Watch out for those bursting bubbles The big talking point that was obsessed over by the A-List glitterati during the news dead U.S. Thanksgiving long weekend was the call to arms by people like Dave Winer, Doc Searls and Jason Calacanis to force web companies like Facebook to give us back control over our data and if they don’t then it’s time to write our own rules.

On the other side of the argument are some equally smart bloggers like Tony Hung, Don Dodge and Duncan Riley who are suggesting that it really doesn’t matter because user’s outside of the blogging royalty couldn’t careless about what is being done with the data that is no longer theirs.

Sure in a utopian world where we all drink our daily dose of kum-by-ya we are the world and everything is free kool-aid this would be a non-issue as every web company would care about its users and treat them as partners in this brave new world of free stuff. Unfortunately we don’t live in such a world and such an event isn’t even on the horizon. The fact is every one of these web companies at the heart of this “lets fill up a dead news weekend with crap” issue are a business and the whole objective of business is to make money.

There is actually two points that this whole thing brings up and while the idea of our data as being controlled and being used as the foundations of billion dollar companies is a nice one to get the goodie two shoes crowd up in arms while they waited for their organic turkeys to cook it isn’t the only point of discussion.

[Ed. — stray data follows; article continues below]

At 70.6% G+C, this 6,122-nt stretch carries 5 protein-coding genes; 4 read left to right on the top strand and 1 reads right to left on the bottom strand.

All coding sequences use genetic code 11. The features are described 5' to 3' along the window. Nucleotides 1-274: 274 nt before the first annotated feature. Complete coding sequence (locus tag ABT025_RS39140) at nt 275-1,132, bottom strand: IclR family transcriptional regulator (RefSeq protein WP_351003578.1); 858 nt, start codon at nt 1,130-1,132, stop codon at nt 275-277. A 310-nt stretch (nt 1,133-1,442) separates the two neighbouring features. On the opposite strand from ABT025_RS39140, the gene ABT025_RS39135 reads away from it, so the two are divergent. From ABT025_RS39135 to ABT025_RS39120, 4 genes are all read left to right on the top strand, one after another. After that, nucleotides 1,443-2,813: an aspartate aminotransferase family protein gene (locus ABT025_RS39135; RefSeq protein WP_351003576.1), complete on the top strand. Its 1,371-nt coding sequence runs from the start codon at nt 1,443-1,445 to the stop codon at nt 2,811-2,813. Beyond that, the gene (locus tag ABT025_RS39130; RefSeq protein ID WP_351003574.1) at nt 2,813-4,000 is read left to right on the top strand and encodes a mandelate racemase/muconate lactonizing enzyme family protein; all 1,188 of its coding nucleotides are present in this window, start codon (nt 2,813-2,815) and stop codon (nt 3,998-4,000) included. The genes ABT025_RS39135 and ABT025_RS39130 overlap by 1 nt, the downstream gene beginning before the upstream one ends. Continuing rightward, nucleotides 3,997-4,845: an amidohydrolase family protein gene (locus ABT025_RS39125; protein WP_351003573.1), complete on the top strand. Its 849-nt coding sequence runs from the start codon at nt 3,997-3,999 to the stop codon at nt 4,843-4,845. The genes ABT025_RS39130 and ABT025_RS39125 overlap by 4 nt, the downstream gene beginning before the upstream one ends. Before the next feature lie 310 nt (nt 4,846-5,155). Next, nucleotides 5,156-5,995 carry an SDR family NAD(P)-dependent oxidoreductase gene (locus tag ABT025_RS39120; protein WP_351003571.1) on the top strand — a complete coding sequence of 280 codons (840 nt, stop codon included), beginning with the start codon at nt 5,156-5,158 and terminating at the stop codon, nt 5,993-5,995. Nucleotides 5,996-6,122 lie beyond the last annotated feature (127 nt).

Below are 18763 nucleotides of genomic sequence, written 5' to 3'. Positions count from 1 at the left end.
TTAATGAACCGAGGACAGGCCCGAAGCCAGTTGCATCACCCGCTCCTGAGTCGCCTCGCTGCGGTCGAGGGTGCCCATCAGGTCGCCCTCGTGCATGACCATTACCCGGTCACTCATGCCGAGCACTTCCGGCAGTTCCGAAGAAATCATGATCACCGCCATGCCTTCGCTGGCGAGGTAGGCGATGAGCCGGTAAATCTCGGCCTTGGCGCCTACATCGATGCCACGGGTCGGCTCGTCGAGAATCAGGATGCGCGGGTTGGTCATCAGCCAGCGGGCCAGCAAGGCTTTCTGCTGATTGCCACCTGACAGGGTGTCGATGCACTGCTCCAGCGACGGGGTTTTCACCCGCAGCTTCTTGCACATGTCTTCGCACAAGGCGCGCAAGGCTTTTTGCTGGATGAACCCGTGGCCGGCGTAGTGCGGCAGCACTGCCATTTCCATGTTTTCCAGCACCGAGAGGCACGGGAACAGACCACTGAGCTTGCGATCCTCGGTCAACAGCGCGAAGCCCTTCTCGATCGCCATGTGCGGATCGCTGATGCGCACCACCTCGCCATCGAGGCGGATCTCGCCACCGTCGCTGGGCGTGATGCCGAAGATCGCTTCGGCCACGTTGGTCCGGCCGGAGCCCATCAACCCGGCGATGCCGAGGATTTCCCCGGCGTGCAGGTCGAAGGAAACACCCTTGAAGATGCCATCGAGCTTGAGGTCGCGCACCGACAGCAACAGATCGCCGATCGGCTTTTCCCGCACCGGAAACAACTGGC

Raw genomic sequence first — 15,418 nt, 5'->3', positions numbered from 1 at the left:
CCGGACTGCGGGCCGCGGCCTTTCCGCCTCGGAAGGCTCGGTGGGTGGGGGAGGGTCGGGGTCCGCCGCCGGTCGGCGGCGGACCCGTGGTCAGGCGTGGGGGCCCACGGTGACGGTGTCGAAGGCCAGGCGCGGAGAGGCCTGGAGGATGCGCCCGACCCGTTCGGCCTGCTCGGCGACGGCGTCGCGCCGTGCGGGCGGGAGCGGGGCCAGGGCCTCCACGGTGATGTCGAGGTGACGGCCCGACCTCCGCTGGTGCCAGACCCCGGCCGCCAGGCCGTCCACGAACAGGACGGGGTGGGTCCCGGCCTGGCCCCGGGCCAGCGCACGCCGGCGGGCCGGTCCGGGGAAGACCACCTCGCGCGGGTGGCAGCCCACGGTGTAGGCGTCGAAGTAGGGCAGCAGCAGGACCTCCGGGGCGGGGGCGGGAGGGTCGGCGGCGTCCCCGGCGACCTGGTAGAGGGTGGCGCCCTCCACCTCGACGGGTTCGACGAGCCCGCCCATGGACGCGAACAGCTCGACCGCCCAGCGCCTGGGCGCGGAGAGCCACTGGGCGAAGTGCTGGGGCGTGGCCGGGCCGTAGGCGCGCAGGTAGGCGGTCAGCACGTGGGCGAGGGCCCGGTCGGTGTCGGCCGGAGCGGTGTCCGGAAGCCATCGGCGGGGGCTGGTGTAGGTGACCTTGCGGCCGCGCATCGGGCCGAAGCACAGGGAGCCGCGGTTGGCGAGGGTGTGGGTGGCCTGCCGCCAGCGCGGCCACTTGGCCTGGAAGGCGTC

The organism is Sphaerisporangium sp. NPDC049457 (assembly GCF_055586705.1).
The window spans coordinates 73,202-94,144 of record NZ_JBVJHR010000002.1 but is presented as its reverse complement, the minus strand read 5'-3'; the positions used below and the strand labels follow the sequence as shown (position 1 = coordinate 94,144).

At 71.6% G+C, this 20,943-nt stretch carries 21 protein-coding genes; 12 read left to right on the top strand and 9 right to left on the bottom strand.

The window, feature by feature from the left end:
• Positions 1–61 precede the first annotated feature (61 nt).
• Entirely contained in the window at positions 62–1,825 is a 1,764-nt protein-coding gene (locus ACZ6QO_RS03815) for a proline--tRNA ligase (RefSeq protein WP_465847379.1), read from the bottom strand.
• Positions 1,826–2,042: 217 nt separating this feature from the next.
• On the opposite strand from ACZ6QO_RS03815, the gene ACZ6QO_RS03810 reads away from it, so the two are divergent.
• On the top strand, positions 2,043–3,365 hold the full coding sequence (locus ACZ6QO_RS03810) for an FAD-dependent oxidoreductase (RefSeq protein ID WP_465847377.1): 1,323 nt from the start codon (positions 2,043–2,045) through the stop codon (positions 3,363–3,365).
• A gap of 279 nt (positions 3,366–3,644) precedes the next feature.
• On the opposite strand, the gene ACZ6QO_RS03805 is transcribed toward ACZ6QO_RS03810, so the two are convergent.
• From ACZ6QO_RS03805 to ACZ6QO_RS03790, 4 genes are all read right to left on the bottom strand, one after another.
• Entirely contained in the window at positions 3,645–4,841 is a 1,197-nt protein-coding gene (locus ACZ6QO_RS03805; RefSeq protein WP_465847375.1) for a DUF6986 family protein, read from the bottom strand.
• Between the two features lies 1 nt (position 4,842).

The idea that we have any say in what is done with our data once it is in the hands of companies like Facebook is ridiculous. In fact the moment you click on that submit button on the last page of the signup form you have given away all those rights – read the damn terms of service and you will see that. That clicking of the button is your electronic signature – you have just signed a contract … you get a bunch of bullshit free services in exchange for the company being able to do whatever it wants with that data. It is now theirs and any subsequent updating of that data is also theirs.

I have maintained and written many times that companies like Facebook will have to pay the piper at some point for providing you with all these free things and the only currency they have is your data- well what was your’s. Individually that data may only be worth a few buck but collectively … well you can bet Zuckerman will be able to afford his own Dreamliner right alongside the Google boys.

You don’t like the ponzie deal you were offered you have one real alternative – stop using the damn service because the reality is that Facebook and their ilk might be forced to mouth a bunch of platitudes about data security and openness, but when push comes to shove the piper must be paid and nothing will change.